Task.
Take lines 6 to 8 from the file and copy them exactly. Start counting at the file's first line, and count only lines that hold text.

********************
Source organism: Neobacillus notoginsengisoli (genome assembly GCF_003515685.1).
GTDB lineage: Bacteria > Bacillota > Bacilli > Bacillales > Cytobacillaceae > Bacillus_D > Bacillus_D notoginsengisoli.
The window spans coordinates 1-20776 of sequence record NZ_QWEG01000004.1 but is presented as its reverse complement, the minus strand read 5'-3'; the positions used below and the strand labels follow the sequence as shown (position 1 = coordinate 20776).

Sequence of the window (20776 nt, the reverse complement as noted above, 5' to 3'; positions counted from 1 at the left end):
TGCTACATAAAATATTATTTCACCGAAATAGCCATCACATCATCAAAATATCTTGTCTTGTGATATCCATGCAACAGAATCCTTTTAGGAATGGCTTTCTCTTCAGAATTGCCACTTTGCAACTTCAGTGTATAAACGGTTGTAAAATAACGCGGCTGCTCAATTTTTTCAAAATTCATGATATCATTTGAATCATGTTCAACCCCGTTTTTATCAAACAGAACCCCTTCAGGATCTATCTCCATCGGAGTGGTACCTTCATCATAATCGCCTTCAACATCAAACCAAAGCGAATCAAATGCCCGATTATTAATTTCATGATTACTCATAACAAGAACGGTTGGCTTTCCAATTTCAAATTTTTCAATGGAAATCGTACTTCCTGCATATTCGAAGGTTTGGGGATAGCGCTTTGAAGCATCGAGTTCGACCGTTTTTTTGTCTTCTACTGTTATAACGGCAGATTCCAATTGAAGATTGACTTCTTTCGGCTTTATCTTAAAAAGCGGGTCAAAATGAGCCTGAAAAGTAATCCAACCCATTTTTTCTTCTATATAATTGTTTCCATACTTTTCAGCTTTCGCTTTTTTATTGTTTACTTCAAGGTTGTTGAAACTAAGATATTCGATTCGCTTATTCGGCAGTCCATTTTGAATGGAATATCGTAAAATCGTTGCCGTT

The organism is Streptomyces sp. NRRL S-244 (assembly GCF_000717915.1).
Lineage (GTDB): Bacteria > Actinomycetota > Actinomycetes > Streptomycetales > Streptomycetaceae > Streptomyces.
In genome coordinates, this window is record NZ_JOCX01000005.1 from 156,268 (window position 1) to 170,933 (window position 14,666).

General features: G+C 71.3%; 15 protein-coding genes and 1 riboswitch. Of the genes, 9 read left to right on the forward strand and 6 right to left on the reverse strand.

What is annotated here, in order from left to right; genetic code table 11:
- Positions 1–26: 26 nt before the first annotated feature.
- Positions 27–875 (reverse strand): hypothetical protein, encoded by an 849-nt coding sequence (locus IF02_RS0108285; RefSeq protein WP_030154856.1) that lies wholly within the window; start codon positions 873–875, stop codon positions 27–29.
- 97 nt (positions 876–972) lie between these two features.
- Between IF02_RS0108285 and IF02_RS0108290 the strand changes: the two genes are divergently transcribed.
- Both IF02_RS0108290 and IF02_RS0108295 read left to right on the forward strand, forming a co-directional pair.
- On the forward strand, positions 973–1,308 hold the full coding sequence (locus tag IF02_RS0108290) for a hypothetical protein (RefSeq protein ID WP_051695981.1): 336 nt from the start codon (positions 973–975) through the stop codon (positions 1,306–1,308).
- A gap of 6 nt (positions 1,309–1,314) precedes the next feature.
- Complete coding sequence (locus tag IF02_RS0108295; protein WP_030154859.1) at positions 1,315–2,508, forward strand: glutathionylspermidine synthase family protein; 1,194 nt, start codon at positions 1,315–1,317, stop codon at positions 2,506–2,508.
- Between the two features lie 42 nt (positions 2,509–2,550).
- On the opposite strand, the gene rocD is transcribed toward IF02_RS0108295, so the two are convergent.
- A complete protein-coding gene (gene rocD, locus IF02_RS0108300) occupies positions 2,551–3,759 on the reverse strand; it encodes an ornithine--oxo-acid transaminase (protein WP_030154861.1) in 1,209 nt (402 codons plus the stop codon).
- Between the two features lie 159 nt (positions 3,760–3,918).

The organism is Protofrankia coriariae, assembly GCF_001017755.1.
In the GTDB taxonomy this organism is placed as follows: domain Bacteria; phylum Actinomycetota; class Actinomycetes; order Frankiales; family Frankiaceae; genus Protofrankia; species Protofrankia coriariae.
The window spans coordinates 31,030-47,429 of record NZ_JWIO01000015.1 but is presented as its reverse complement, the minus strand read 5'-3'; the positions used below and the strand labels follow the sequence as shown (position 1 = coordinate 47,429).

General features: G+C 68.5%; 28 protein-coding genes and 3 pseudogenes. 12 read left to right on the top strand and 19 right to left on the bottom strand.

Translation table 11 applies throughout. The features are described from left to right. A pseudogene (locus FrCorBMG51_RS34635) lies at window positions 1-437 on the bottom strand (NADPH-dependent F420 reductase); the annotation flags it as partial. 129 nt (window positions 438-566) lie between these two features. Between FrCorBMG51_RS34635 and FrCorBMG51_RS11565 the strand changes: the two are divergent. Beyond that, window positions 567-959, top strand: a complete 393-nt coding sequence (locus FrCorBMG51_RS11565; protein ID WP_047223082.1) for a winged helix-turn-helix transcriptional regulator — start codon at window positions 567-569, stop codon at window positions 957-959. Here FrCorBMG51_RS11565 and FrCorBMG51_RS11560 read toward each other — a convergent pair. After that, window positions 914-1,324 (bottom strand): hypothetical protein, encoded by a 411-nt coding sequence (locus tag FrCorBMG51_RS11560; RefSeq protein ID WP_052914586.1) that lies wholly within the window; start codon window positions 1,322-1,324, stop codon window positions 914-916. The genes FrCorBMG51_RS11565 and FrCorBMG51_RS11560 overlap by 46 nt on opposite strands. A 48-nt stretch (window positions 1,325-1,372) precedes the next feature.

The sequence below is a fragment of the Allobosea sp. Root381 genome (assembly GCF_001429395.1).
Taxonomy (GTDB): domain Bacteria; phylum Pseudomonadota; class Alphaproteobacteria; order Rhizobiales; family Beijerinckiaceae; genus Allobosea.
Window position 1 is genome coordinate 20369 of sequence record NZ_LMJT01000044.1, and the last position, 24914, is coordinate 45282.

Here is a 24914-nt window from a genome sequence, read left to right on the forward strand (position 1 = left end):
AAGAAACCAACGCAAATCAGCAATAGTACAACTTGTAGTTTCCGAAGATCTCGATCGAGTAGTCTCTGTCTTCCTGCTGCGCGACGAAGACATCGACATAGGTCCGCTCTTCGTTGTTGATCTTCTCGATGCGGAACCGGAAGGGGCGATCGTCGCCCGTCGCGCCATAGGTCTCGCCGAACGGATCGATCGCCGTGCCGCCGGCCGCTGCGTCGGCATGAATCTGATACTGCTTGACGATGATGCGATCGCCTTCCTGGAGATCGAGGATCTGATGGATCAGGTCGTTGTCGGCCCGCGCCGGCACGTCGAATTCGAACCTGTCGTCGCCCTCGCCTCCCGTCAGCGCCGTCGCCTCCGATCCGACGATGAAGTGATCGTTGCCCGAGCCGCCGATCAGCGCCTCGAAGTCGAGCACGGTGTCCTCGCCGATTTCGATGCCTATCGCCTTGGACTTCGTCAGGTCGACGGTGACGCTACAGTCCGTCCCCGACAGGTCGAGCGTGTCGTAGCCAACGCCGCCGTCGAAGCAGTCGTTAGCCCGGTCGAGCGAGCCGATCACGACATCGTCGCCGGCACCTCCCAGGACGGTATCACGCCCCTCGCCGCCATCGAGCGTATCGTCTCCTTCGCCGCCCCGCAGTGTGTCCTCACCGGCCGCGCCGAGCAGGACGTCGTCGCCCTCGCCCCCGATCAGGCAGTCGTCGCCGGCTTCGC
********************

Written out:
The organism is Streptomyces sp. NRRL S-244 (assembly GCF_000717915.1).
Lineage (GTDB): Bacteria > Actinomycetota > Actinomycetes > Streptomycetales > Streptomycetaceae > Streptomyces.
In genome coordinates, this window is record NZ_JOCX01000005.1 from 156,268 (window position 1) to 170,933 (window position 14,666).